asks - A Look at Sessions

While something like requests makes grabbing a single request very simple (and asks does too!); the Session in asks aim to make getting a great many things simple as well.

asks’ Session methods are the same as the base asks functions, supporting .get(), .head(), .post(), .put(), .delete(), .options() and .request().

For more info on how to use these methods, take a look-see.

The asks Session has all of the features you would expect, and some extra that make working with web APIs a little nicer.

Session creation

To create a regular old session and start flinging requests down the pipe, do just that:

from asks import Session

async def main():
    s = Session()
    r = await s.get('https://example.org')

Well. That wasn’t very exciting. Next, let’s make a whole pile of requests, and modify the connections parameter.

!Important! Connection (un)limiting

The Session‘s connections argument dictates the maximum number of concurrent connections asks will be allowed to make at any point during the Sessions lifespan. You will want to change the number of connections to a value that suits your needs and the server’s limitations. If no data is publicly available to guide you here, air on the low side.

The default number of connections in the pool for a Session is a measly ONE. If I arbitrarily picked a number greater than one it would be too high for 49% of people and too low for the other 49%.

from asks import Session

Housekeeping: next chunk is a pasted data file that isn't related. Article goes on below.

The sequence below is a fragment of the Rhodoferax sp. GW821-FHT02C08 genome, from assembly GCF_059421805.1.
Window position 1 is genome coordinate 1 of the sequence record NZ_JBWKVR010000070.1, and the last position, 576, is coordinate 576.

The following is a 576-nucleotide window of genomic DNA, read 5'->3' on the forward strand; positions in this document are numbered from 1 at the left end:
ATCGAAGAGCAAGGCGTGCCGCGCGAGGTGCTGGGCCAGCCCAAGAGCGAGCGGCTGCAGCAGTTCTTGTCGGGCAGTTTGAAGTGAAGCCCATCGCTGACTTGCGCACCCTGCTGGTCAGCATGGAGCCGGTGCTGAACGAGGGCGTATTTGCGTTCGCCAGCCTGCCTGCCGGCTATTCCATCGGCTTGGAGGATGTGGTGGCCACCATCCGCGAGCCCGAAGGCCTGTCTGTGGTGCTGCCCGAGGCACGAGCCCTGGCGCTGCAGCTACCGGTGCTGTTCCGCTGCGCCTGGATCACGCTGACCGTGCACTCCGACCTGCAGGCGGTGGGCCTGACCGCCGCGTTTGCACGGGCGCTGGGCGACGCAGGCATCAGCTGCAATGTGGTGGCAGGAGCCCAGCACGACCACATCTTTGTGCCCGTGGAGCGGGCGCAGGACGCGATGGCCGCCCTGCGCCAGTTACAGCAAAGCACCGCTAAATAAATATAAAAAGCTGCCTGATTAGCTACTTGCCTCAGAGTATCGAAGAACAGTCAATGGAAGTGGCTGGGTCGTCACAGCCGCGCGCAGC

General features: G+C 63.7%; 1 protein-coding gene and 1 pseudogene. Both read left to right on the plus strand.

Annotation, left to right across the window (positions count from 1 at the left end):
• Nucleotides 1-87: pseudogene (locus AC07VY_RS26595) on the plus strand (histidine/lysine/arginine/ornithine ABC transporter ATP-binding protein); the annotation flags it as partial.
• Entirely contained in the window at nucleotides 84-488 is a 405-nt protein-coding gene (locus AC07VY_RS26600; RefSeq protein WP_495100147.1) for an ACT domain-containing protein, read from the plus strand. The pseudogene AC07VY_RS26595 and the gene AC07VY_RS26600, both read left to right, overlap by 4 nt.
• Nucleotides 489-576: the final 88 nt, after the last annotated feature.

a_list_of_many_urls = ['wow', 'so', 'many', 'urls']

async def worker(url):
    r = await s.get(url)
    print(r.text)

async def main(url_list):
    s = Session(connections=20)
    for url in url_list:
        await curio.spawn(worker(url))

curio.run(main(a_list_of_many_urls))

Session Headers

You can provide session wide headers to your requests with the headers kwargument on Session instantiation, or by manually modifying the .headers attribute of your session.

from asks import Session

async def main():
    s = Session('https://example.com', headers={'Applies-to': 'all requests'})
    s.headers.update({'also-applies-to': 'all requests'})

If you send headers with a http method’s headers kwargument, it will take precedence. For example, in the above example; doing s.get(headers={'Applies-to': 'this request only'}) will overwrite the session wide header 'Applies-to' for that single request.

Persistent Cookies

HTTP is stateless, and by default asks is too. You can turn stateful cookie returning on by supplying the persist_cookies=True kwarg on session instanciation.

from asks import Session

async def main():
    s = Session('https://example.com', persist_cookies=True)

An alternate approach to web APIs

Often you’ll want to programatically make many quite similar calls to a webservice. Worrying about constructing and reconstructing urls can be a pain, so asks has support for a different approach.

Session ‘s have a base_location and endpoint attribute which can be programatically set, and augmented using a http method’s path parameter.

In the next example, we’ll make 1k calls over fifty connections to http://echo.jsontest.com. We’ll do much of the same as above, except we’ll set a base location of http://echo.jsontest.com an endpoint of /asks/test and in each request pass a number as a path, like /1.

The result will be a bunch of calls that look like

  • http://echo.jsontest.com/asks/test/1
  • http://echo.jsontest.com/asks/test/2
  • http://echo.jsontest.com/asks/test/etc.

Please don’t actually do this or the jsontest.com website will be very unhappy.

from asks import Session

async def worker(num):
    r = await s.get(path='/' + str(num))
    print(r.text)

async def main():
    s = Session(connections=50)
    s.base_location = 'http://echo.jsontest.com'
    s.endpoint = '/asks/test'
    for i in range(1, 1001):
        await curio.spawn(worker(i))

curio.run(main())

You may override the base_location and endpoint by passing a url normally.